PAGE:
www.jimsroom.com
Love in Jim Morrison's Room

A new play by Shayne Nelson

COMEDY - A slice of Paris life today - and a while ago.

The Lonely Planet describes it as "a kind of dilapidated Latin Quarter hotel for penniless travellers" and yet the Hotel de Medicis in Paris was once home to Jim Morrison himself, at a time when Jim was anything but penniless.

Find out why in this almost-impossible success story a la Rocky, as the white-haired hero takes one last shot at 'the cushy job' at the end of the resume rainbow and a nostalgic look at his grands amours.

Jim's Room

Jim's view

Dan

Contact the author Stefano

Daniel

Love in Jim Morrison's Room

Scene One

(c) B. Shayne Nelson 2004

The Players:

Stefano, an American in his forties with a New Jersey accent
Shayne, an American in his sixties with a mid-Atlantic accent
Daniel, a short, broad Frenchman of 79
Dan, a big thin American in his thirties with a New England accent
Denis: a very tall, lanky Frenchman of 45
Jean-Claude: A short stocky Swiss of about 60.
Marie: A beautiful French blonde of about 35
Barbara: a beatiful American brunette of about 30.
Diane: a beautiful American blonde of about 30.
Barry, Diane's husband: a fat American of about 35.
Ulysses: an epileptic 120-pound Male Dalmation

ACT ONE

Scene One

[The curtain goes up on the tiny office of a small Parisian hotel. STEFANO is behind the desk, talking to SHAYNE, who is reclining on the sofa, along the left wall of the office. There's a stopped grandfather clock behind the desk. A winding stairway is visible through the door of the office, on the right wall, and audience has a cut-out view of the stairway so they can see who is going up and down the stairs at all times.

The walls of the hotel show photos of the Eiffel tower at various stages of construction, a photo of the Statue of Liberty (when in France) and pictures of cats, plus a sign in English informing guests that check-out time is 10 but they can leave their bags in the office while they visit Paris.

A big bouquet of fresh flowers takes up about a fourth of the small front desk.

There's a TV on the right wall, and an open kitchen door, revealing a sink, stove, and cabinet near the door.

During the play the director can send various people up and down the stairs, to help lagging parts of the dialogue. People who can be seen in the stairway during the play, (or not, according to the production) are 3 or 4 groups of 2 or 3 girls or women in jeans, with and without backpacks, one artistic-looking man in a beret, one woman of fifty, very thin, with shocking red hair, one athletic Japanese man, briefly clad, one long-haired man, tiny and decrepit, a single woman of forty, a tall man of about thirty w ho is always smiling and who pulls his cap over his face whenever he passes the office, and a man of sixty, dressed in a ratty suit and old coat.]

STEFANO

[Speaking loudly. STEFANO speaks very loudly throughout the entire play.]

Every job I ever got I got by lying.

SHAYNE

Really? How interesting.

STEFANO

Well, I mean, everyone does it. Who tells the truth in their resume?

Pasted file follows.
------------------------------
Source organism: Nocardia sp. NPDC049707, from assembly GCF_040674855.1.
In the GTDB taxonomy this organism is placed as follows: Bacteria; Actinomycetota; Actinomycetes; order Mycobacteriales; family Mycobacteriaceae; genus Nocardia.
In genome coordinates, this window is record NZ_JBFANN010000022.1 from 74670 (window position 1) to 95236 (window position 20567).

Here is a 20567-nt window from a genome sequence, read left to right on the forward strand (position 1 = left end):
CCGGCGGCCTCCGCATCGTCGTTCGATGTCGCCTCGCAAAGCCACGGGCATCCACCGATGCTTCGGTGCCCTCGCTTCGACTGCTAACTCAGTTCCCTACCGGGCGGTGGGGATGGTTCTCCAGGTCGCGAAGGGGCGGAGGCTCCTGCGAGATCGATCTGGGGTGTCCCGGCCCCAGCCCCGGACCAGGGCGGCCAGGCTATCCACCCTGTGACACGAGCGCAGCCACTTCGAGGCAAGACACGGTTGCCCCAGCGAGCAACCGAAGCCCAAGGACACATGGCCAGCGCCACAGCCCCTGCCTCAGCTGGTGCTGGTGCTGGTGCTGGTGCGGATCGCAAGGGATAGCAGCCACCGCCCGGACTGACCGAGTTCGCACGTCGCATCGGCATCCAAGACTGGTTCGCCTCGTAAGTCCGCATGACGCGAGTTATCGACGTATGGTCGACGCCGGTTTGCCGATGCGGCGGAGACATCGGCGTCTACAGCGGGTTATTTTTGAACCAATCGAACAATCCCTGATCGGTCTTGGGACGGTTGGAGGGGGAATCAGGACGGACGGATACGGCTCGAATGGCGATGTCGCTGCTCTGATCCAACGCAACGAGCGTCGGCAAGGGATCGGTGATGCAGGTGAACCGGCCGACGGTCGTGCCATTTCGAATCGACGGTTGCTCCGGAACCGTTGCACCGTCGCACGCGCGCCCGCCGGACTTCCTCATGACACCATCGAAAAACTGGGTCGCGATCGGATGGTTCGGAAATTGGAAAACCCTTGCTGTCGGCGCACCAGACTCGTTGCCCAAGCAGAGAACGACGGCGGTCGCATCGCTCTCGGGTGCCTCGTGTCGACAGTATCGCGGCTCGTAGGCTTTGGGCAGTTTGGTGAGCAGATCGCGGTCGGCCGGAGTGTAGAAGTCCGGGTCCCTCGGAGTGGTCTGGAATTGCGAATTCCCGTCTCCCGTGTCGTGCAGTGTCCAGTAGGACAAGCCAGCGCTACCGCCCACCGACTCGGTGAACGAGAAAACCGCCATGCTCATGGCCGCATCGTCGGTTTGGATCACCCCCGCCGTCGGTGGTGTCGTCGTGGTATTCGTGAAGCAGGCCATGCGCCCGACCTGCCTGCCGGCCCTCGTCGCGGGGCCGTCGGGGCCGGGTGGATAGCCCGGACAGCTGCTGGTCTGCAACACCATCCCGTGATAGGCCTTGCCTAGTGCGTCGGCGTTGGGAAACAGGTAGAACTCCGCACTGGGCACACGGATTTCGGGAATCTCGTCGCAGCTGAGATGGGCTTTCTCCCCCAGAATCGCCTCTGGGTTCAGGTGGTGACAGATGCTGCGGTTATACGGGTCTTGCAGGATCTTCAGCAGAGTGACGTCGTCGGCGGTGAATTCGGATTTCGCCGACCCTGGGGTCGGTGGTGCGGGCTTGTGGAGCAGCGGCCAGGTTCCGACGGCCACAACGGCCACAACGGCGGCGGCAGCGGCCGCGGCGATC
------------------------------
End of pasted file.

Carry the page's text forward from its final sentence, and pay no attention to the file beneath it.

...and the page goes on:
[a pause as TV plays silently, and three females walk up the stairs to upper floors]

SHAYNE

More Charlie's Angels.

STEFANO
Here we go again!

SHAYNE

Twenty years ago, Stef, this hotel was full of couples made up of one man and one woman. The old days. Remember? And at night you could hear a fair number of orgasms. Some nights this place was a symphony of sighs and shouts, moans and groans. That was a hotel! Lots of people in love --- making love. That was the way God intended the world to be. What's happened to the world?

STEFANO

You're right. Angels have replaced real women.

SHAYNE

Look at 'em. Actually, you have to blame Goodbar. Goodbar started it all.

STEFANO

Looking for Mr. Goodbar. Wasn't that a seventies film? Hey, who was in that?

SHAYNE

It's not WHO, it's WHAT. A murder. An awful drawn-out murder. Ten endless sickening minutes in hell. After my girlfriend witnessed that murder, she was never the same. Towards men, I mean. Towards me! That film put American women off men, forever.

STEFANO

But a lot of women didn't see it.

SHAYNE

Enough saw it for it to invade the collective psyche of the American female. It terrified them. 'Take a man home and he'll probably murder you.' That was the subconscious message. It ended good relations between the sexes forever. Who wrote that thing? Judith what's her name! She should be crucified.

STEFANO

So women were left with no-one to love. Except other women.

SHAYNE

Precisely. Charlie's angels hits the screen the year after Goodbar. The solution. If you can't love men, love girls. It's a thinly-disguised call to Lesbianism.

STEFANO

Oh, for Chrissakes! That show was watched by ten-year-olds.

SHAYNE

Precisely. Who now are twenty-five and thirty and crowding the rooms of this hotel. In twos and threes they come. Rude, nomadic, sophmoric, semi-lesbian American booze-mooching Angel imitators. Now, for every woman who comes here with a man, there are ten who come with a woman.

STEFANO

Is that a double-entendre?

SHAYNE

Precisely. About the only time you hear a scream of passion in the halls of this ancient establishment is when one Lesbian is doing God knows what to another on one of the floors.

STEFANO

Careful. Now you're sounding homophobic.

SHAYNE